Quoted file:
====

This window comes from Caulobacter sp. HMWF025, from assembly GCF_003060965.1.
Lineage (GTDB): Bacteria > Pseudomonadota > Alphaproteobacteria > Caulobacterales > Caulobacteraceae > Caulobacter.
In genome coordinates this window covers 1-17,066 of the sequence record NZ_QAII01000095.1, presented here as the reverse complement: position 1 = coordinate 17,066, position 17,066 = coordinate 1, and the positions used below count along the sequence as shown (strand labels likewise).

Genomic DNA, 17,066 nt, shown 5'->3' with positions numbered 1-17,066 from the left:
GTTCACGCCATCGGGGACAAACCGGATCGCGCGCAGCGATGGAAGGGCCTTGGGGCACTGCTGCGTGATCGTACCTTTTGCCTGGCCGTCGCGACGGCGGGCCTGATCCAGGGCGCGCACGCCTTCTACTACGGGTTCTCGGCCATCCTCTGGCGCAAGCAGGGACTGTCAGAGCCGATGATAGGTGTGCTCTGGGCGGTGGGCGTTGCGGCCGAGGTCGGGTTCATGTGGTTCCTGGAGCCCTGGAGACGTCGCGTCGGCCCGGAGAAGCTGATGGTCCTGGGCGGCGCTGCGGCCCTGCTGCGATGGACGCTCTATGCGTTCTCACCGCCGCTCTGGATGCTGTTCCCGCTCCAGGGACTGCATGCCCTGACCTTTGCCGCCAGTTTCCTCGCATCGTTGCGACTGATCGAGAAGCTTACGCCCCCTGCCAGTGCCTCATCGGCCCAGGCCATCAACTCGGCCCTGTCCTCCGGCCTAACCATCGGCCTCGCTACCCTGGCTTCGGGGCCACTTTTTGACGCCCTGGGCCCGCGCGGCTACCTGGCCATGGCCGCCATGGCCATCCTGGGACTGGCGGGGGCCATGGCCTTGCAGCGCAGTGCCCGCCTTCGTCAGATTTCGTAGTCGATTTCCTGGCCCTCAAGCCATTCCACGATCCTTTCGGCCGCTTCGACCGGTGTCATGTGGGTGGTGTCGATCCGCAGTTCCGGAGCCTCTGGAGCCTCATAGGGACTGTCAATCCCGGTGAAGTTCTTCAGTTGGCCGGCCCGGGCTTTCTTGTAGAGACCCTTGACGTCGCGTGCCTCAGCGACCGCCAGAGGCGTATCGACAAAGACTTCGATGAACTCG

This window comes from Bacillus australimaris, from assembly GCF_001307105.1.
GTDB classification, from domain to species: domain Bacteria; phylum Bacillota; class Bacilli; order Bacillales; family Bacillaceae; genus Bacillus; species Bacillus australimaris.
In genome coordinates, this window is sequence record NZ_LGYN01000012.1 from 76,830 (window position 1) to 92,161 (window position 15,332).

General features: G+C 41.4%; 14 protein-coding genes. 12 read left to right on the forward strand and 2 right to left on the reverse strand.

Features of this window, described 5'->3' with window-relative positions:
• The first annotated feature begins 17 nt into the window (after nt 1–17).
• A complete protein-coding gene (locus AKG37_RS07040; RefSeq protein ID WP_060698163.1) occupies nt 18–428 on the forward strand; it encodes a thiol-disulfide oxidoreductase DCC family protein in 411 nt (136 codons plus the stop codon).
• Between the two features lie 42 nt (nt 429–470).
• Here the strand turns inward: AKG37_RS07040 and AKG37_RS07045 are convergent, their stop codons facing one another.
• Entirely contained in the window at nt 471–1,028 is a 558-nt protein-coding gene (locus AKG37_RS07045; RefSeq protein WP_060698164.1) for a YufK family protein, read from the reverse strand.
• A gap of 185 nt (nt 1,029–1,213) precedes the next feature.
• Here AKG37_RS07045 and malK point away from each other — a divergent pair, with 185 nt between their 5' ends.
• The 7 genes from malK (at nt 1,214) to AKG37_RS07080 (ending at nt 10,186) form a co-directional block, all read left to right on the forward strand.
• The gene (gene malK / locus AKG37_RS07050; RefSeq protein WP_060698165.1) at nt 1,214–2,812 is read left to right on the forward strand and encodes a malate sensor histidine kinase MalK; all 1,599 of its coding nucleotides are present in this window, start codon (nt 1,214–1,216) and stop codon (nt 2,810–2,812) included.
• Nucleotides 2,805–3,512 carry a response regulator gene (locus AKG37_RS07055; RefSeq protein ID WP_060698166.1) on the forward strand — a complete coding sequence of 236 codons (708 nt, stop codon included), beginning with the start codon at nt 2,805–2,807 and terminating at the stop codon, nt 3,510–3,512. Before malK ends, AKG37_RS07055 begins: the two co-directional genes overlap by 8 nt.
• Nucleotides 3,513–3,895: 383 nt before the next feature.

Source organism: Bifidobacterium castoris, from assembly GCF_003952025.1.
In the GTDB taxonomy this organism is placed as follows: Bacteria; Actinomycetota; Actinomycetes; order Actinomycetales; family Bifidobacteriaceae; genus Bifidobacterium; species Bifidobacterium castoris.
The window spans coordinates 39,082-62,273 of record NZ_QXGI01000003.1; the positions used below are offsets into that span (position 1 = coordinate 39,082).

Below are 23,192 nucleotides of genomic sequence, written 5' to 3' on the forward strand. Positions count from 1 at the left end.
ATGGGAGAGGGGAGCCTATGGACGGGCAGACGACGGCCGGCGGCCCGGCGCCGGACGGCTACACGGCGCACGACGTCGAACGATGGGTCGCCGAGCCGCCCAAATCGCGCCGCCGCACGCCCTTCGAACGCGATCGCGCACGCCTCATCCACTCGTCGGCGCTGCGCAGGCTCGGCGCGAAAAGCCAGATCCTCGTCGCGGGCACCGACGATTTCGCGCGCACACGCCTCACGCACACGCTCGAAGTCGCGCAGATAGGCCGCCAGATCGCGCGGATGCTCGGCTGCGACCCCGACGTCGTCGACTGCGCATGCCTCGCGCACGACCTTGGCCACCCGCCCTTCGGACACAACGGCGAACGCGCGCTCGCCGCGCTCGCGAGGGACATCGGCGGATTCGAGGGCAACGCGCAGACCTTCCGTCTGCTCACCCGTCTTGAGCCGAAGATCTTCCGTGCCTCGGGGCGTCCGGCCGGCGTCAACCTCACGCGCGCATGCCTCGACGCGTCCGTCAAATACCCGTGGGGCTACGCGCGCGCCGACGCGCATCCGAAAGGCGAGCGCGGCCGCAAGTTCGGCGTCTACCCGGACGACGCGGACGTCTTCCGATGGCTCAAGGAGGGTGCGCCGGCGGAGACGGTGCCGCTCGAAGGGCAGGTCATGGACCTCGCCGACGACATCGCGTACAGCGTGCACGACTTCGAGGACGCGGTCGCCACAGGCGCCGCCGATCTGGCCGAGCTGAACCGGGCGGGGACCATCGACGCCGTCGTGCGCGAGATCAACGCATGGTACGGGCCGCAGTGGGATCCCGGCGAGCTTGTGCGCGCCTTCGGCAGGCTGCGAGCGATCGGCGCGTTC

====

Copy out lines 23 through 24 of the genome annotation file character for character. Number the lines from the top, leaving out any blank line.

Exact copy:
In the GTDB taxonomy this organism is placed as follows: Bacteria; Actinomycetota; Actinomycetes; order Actinomycetales; family Bifidobacteriaceae; genus Bifidobacterium; species Bifidobacterium castoris.
The window spans coordinates 39,082-62,273 of record NZ_QXGI01000003.1; the positions used below are offsets into that span (position 1 = coordinate 39,082).